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Can I move on from his affair?

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It takes a lot to forget an affair.

It takes a lot to forget an affair.

It takes a lot to forget an affair.

Dear Maura: We moved on from an affair my husband had early last year, but it's only now I'm having second thoughts about our marriage.

We were heading into the first lockdown when he told me about it, but all our focus was on helping the children with school work. It was convenient to put the affair out of our minds.

My husband was so sorry for what he did that he couldn't do enough for me and for all of us. He'd slept with a woman from work - twice.

I could feel myself forgiving him, loving him like I always did and most importantly forgetting about the above fact. Part of me blamed the 'other woman' - that made it easier for me to take him back. Now we're all returning to normal and I'm the one who is not sure if I want to stay with this version of 'normal'.

The anger is only coming through now. It feels wrong but it's very much there. Am I wrong to have it out with him now because he'll think, 'What's wrong with her, we're past all that?' Am I making any sense?

Answer: You did what you had to do in March 2020, which didn't give you time to work on clearing the air. The affair was put out of your mind as you had to try to negotiate home life during the pandemic. Now the clouds are clearing and you're seeing things in a sharper light. You want to talk, you need to talk and until you do these feelings will fester.

Your husband's behaviour left you with a sense of betrayal and disappointment which wasn't expressed on any level. Don't let this delayed reaction sweep you away on a wave of anger. Remember that you accepted his apology before. Now you need to work through the feelings and discover how strong your love is.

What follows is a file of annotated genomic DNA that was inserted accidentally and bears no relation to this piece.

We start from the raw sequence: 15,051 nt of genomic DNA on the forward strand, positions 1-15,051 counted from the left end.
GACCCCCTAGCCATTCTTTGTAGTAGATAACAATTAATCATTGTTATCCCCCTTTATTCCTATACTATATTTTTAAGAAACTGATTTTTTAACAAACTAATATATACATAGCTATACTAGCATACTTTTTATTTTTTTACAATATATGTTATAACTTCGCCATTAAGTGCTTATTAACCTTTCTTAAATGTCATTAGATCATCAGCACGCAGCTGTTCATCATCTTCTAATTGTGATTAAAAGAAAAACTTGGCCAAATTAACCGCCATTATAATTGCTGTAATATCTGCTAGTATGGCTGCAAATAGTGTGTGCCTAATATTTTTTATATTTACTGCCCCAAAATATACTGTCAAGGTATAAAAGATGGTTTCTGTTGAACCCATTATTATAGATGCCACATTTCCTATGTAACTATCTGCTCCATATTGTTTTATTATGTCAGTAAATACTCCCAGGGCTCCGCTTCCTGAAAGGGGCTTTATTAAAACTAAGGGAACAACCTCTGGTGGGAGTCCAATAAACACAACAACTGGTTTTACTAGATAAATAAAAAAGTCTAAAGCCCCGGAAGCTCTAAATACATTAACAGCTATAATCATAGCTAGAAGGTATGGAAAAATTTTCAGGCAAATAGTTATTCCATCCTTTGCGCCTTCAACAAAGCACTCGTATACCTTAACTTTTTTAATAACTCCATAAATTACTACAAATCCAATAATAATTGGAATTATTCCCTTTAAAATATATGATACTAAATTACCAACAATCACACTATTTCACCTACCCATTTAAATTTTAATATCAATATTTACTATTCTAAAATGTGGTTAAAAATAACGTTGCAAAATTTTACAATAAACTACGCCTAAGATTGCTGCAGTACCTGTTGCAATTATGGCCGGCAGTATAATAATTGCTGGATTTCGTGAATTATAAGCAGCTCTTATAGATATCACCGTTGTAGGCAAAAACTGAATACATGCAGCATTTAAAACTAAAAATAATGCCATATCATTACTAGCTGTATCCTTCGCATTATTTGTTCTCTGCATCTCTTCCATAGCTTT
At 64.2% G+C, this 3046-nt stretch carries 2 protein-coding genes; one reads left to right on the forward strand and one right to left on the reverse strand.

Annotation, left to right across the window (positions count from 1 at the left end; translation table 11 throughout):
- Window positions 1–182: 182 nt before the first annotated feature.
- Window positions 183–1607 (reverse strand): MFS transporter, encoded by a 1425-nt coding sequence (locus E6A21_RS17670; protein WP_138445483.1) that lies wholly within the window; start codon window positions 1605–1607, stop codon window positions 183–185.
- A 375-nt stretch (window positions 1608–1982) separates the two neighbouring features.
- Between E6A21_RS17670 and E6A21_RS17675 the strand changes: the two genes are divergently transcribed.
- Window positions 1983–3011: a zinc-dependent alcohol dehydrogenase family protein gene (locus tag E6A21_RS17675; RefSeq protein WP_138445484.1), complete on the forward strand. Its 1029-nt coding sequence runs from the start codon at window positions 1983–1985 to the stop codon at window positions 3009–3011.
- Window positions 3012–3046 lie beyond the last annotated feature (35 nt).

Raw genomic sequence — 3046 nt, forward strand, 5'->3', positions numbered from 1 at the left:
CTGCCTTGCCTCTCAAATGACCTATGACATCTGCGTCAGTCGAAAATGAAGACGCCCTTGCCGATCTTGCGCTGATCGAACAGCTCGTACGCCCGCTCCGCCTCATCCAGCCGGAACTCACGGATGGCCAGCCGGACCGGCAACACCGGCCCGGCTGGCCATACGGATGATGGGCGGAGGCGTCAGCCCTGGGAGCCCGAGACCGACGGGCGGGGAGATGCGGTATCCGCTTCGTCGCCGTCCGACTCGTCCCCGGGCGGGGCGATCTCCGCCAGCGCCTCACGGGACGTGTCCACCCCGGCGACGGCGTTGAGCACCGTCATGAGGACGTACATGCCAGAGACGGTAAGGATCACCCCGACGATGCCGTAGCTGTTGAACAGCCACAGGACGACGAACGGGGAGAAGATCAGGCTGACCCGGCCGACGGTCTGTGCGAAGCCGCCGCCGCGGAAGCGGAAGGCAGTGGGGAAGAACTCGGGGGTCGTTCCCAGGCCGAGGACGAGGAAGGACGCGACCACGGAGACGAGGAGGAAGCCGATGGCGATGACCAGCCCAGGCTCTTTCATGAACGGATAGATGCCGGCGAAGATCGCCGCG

Our son has lost all his direction in life

Dear Maura: I’M worried about our son (22). He was working in a hotel in France where his uncle is the manager and he loved it, but then decided to come home because he got nervous about Covid. He’s back a year and isn’t looking for work or applying for courses.

We don’t know what to do with him. He’s clearing out his grandad’s garage these days but we want him to do something he’ll enjoy and make a career for himself.

There’s no budging him. We’re avoiding rows so far but it’s stressful for all of us to see him like this. It’s not a case that he doesn’t care, he just isn’t sure of what direction to go in.

Answer: He’s still so young. I think it would do him the world of good to talk to someone outside the family, ideally a career guidance person. How would he feel about contacting his old school to see if he could meet with someone for a chat?

Encourage him to write down in order of preference anything he would like to do, no matter what that is, far-fetched or realistic. What about doing a course? Even something he has a vague interest in. The idea is to get him thinking.

  • Email your problems to
  • Dr Angela Brokmann dr.angela@sundayworld.com
  • Maura O’Neill maura.oneill@sundayworld.com
  • All pictures are posed by models

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